Neurobiology Affects Love and Attraction

by Kathlyn Stone

December 12, 2008

Let me tell ya 'bout the birds and the bees
And the flowers and the trees
And the moon up above
And a thing called "Love"

—“The Birds and the Bees,” recorded by Jewel Akens, 1965

What biological processes stimulate animals to mate and humans to enter into romances?

New research presented at the Society for Neuroscience meeting reveals aspects of what happens in the brain of someone feeling intense love, as well as the sensory and molecular processes involved in love and mating.

Secrets of long-term relationships

Can romantic love last? Anthropologist Helen Fisher, an investigator with the Center for Human Evolutionary Studies at Rutgers University, said physical evidence suggests so.

In one of Fisher’s many studies about romantic love, she used functional magnetic resonance imaging (fMRI) to observe the brain activity of 17 volunteers (ten women and seven men) who said they were still intensely in love after having been married an average of 21 years.

When looking at photos of their loved ones, the study participants’ ventral tegmental area, located in the midbrain, was activated. Among long-term lovers, the highest level of activity occurred in areas of the brain associated with calmness, attachment and pain management.

Short-term lovers also showed activity in the midbrain when looking at images of their lost loves, but in specific areas associated with obsession. Two months after being rejected by their lover, participants’ brains showed signs similar to addiction. “It looked similar to a cocaine rush,” said Fisher.

Biological factors along with cultural evolution have moved humans beyond simple reproduction to romantic love, Fisher said. Oxytocin, a hormone released by touch and involved in the ability to bond, trust, and learn, may have played a role, she said.

Genetics influence human odor perception

Along with visual-based attraction, researchers are learning more about the importance of smell and taste in the mating game. Humans have 387 pheromones—chemicals that trigger instinctive behaviors. Androstenone, the first one discovered, is present in human sweat, saliva and urine.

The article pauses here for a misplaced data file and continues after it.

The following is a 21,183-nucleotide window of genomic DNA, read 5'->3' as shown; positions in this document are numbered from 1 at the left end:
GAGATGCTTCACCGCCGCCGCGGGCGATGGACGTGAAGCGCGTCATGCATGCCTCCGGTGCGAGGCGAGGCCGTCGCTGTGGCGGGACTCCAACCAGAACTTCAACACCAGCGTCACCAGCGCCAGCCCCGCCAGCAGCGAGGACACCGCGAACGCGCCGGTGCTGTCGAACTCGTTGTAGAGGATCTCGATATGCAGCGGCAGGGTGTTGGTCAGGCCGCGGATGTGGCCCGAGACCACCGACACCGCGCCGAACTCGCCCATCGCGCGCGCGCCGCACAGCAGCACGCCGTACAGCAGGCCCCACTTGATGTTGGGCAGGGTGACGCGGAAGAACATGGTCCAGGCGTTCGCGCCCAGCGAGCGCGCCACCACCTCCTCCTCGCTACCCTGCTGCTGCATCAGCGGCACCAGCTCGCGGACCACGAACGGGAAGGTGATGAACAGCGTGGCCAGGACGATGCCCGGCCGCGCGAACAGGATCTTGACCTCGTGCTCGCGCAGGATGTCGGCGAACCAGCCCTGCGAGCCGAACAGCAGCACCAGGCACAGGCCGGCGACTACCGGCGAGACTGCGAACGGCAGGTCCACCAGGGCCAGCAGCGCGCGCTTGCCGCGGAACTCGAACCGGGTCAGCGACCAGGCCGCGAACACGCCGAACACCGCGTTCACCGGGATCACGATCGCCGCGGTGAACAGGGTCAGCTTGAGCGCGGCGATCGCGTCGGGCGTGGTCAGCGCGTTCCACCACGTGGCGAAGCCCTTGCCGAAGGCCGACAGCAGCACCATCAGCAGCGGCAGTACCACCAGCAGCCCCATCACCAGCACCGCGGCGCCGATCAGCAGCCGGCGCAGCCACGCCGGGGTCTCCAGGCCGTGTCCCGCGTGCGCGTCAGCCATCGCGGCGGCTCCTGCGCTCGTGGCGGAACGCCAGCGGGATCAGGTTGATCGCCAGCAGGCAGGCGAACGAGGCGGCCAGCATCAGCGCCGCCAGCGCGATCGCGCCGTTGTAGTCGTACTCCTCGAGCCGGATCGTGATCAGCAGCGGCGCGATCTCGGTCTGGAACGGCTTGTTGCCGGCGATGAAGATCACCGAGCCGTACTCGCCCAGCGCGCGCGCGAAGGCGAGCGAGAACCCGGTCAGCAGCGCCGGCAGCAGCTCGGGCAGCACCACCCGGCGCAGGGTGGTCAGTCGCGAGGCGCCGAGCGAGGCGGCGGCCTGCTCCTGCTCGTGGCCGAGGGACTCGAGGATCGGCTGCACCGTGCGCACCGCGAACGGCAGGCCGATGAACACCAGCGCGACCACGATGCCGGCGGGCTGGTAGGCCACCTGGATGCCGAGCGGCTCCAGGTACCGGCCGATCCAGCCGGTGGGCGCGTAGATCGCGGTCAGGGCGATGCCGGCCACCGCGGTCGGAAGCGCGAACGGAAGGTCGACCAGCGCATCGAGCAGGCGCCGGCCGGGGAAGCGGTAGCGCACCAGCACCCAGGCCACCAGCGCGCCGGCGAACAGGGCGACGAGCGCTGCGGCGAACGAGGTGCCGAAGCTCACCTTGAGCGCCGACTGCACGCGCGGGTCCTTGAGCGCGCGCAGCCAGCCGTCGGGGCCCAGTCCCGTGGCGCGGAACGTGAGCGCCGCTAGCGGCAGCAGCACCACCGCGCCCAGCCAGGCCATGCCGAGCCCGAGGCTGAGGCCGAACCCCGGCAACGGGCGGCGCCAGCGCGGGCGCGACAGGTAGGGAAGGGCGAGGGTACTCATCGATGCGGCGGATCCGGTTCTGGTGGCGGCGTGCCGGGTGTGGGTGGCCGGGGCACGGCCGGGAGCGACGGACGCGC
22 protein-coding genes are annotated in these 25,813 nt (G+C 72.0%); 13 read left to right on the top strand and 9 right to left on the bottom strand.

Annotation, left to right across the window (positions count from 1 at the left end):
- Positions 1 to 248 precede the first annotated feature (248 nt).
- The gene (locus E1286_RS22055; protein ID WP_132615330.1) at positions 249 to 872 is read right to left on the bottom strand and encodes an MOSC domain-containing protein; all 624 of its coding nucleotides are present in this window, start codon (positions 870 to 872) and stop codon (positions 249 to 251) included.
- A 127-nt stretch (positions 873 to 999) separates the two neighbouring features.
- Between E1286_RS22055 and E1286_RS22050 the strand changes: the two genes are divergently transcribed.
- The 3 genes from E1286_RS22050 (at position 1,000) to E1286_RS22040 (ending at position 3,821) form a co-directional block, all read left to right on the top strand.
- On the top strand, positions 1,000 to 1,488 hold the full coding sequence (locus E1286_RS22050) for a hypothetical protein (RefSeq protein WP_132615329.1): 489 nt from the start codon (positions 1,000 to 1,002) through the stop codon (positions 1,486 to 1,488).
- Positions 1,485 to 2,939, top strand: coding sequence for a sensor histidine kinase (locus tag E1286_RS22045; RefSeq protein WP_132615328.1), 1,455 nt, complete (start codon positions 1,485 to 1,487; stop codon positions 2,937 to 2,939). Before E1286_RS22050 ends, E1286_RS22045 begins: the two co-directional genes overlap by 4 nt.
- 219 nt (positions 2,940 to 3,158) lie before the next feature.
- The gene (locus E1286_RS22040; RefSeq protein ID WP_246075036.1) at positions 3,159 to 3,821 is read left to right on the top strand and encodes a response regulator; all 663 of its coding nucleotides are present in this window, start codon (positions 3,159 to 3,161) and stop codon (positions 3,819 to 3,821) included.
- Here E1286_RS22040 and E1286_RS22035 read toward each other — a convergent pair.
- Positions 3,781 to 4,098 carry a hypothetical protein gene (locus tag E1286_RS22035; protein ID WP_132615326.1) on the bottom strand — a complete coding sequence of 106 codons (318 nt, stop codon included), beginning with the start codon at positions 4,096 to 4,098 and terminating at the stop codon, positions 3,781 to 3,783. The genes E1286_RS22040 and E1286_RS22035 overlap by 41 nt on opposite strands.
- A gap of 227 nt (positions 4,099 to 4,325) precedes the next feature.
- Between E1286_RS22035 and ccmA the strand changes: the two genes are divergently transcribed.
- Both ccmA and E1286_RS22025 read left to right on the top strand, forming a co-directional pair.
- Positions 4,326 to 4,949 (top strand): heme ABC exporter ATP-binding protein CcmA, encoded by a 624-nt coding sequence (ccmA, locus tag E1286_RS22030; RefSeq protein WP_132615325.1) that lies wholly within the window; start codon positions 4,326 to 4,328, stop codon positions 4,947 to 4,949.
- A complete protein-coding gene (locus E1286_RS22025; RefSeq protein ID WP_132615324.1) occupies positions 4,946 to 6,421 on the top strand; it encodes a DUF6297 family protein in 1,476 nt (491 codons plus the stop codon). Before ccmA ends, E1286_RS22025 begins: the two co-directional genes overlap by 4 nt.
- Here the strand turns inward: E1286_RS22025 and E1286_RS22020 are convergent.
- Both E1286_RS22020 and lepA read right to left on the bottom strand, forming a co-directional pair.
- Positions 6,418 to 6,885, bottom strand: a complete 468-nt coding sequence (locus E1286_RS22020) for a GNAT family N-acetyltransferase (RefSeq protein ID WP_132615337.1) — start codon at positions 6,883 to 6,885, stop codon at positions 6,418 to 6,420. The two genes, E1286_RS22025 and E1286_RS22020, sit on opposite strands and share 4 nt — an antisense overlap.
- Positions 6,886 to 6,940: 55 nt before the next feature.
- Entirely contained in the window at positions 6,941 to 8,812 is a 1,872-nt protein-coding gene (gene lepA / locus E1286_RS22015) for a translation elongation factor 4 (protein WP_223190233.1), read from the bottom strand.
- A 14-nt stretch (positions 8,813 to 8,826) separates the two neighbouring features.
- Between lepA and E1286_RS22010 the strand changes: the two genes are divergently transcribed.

Exposure to androstenone can cause physiological responses in both men and women, but only when one’s own androstenone has been activated, according to Hiroaki Matsunami, a researcher at Duke University in Durham, N.C.

In a study of 400 volunteers, Matsunami found three genetic variations that affect olfactory perception. Depending on their genes, some people sensed androstenone and considered it pleasant, while about 30 percent who had a different gene combination found it to be a “sickening,” noxious odor. A third group could not detect the pheromone at all.

Pheromones affect animals’ behavior

Since discovering the first pheromone receptor and many since, Catherine Dulac, a molecular biologist at Harvard University, has researched how the chemicals influence the way rodents and birds react to potential rivals and mates.

Dulac discovered that pheromones (released from the vomeronasal organ, or VNO, an olfactory organ located at the base of the nasal cavity) relay their signals through a common gene called TRPC2. In repeated experiments, male mice bred without the TRPC2 gene did not act with typical aggression toward other males. In fact, they initiated sexual and courtship behaviors toward both males and females.

Dulac’s team also found that female mice without TRPC2 displayed fewer female-specific behaviors and instead adopted male sexual behaviors. Those developments suggest that genes determine the ability to differentiate between sexes. Instead of triggering mating behavior, the VNO modulates the sex specificity of mating, Dulac said.

“If you put a VNO deficient male in a cage [with newborn mice] it can’t differentiate between male and female,” said Dulac. A video showed males without TRPC2 genes making nests and performing other nurturing actions. Dulac said the research shows that the brain is not encoded as all male or all female.

"The concept of a 'male brain' and a 'female brain' went out the window with that study," Dulac said.

It’s not expected that the VNO has such a singular role in detecting gender in the human brain, but Dulac’s work has generated interest from investigators in other fields, including those studying gene expression in transgender people.